Zinc is an essential trace element found throughout the body whose significance to health is increasingly being recognized. Indeed, zinc is intimately involved in immune system function and metabolism as well as is required for proper gene expression, protein synthesis, DNA synthesis, wound healing, growth, and development. Though zinc is naturally found in a wide variety of animal and plant foods, today’s food supply contains far less zinc than it did in generations past.
So, what are the top reasons to take a zinc supplement? Let’s explore.
Soils Are Depleted
Zinc deficiency in plants occurs when growth is limited because the plant cannot take up sufficient quantities of this essential micronutrient from its growing medium. Indeed, its deficiency is one of the most widespread micronutrient deficiencies in crops and pastures worldwide and causes massive losses in crop production and crop quality. Depleted soil is in large part responsible for the nearly two billion people today who are zinc deficient, a major risk factor for immune deficiency and increased susceptibility to infection.
Can’t Get Enough From Food
According to an article published in the journal Scientific Reports, it is estimated that nearly 1.1 billion people are zinc-deficient as a result of an inadequate intake of zinc via diet, it’s important to make the distinction here between those that are deficient as a result of the prevalence of zinc depleted foods, as opposed to those that are deficient as a result of restrictive diets for instance. Indeed, certain individuals may not be getting enough it through their diet because of chronically high alcohol consumption or because of diets low in animal protein such as vegetarianism and veganism, which either impair the body’s ability to absorb it or are diets low in zinc. In such instances, its supplement is a wise idea to help top up levels of it and prevent clinical deficiency.
We Need More Now Than Before
One of the reasons why dietary zinc deficiency is so common today is due to high fibre intake and diets high in zinc inhibitors. Inhibitors such as phytates, which affect its absorption, are present in large quantities in staple foods like: cereals, corn, and rice, all of which have a significant impact on zinc absorption from meals. The sharp rise in gastrointestinal diseases has further contributed to the increased prevalence of it deficiency (and the subsequent need for zinc supplementation) since conditions such as celiac, Crohn’s disease, and many others impede it absorption in the small intestine.
Zinc acts as a co-factor for key enzymes involved in the functioning of the antioxidant defence system, and protects cells against oxidative damage, which is known to be involved in the development of some of the most common age-related diseases including atherosclerosis, diabetes, high blood pressure, chronic obstructive pulmonary disease (COPD), and Alzheimer’s. This is why zinc supplementation is ideal to help boost the body’s overall antioxidant potential and help protect against free radical damage and oxidative stress.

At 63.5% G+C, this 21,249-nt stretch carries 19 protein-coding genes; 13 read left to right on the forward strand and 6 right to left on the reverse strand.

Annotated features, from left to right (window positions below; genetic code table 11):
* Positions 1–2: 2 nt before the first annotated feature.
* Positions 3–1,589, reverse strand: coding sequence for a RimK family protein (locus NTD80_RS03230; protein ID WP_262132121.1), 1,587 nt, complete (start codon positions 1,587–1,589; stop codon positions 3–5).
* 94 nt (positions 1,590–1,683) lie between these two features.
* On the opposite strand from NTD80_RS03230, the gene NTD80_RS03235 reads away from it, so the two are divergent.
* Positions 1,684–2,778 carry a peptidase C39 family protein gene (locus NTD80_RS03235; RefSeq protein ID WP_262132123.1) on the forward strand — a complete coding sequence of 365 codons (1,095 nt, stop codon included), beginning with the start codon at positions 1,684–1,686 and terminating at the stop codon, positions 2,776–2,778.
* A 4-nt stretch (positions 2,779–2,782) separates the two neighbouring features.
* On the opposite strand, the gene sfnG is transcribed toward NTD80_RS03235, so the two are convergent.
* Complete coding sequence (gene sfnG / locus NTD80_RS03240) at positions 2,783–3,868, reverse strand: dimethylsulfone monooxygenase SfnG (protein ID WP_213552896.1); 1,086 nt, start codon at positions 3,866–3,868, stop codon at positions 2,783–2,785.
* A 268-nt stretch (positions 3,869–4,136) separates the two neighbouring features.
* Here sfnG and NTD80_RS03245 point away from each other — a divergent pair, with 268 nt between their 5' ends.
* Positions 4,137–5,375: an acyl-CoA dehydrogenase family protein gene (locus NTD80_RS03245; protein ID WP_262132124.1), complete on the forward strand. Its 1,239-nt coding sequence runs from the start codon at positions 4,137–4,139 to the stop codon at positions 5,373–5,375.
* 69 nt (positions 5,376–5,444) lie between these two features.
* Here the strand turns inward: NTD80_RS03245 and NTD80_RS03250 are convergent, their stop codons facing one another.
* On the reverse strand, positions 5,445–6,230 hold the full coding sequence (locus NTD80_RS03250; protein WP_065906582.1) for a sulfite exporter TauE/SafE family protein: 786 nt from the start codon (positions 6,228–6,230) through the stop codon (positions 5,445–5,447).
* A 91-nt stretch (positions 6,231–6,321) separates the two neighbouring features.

Boosts Immune System
When it comes to immunity, zinc is a foundational mineral, working hard to keep immune cells primed and ready to fight off bacteria and viruses, while simultaneously ensuring the immune system doesn’t overreact. Indeed, research has shown that zinc-deficient people show a wide range of immune dysfunctions, and are far more prone to catching the cold and flu and myriad other infections. This is the precise reason why it has long had a reputation as a potent immune booster and is widely recognized for its ability to shorten the duration and mitigate the intensity of the common cold and flu, and other infections.
Makes Other Things Work Better
Zinc is a vital micronutrient involved in many cellular processes throughout the body, including wound healing, neurotransmitter release, skin and eye health, cellular metabolism, protein and DNA synthesis, and growth and development during pregnancy, childhood, and adolescence. Even mere subpar levels of zinc can impede a range of bodily functions, which is why topping up on your it can go a long way to optimizing the way all of your body systems work.
Disclaimer: The information in this article is intended for educational and informational purposes only and should not be considered as a substitute for medical advice. Please consult your practitioner prior to taking herbs or nutritional supplements.
Roos Jonsin is a Canadian naturopath and researcher dedicated to helping people live healthier lives through education about vitamins, herbs, and nutritional supplements. Roos also consults with suppliers and manufacturers with product development and marketing. National Nutrition is Canada’s leading health & nutritional supplements store, also voted as the Best Health Food Store in Canada by the experts at Canadian Health Food Association.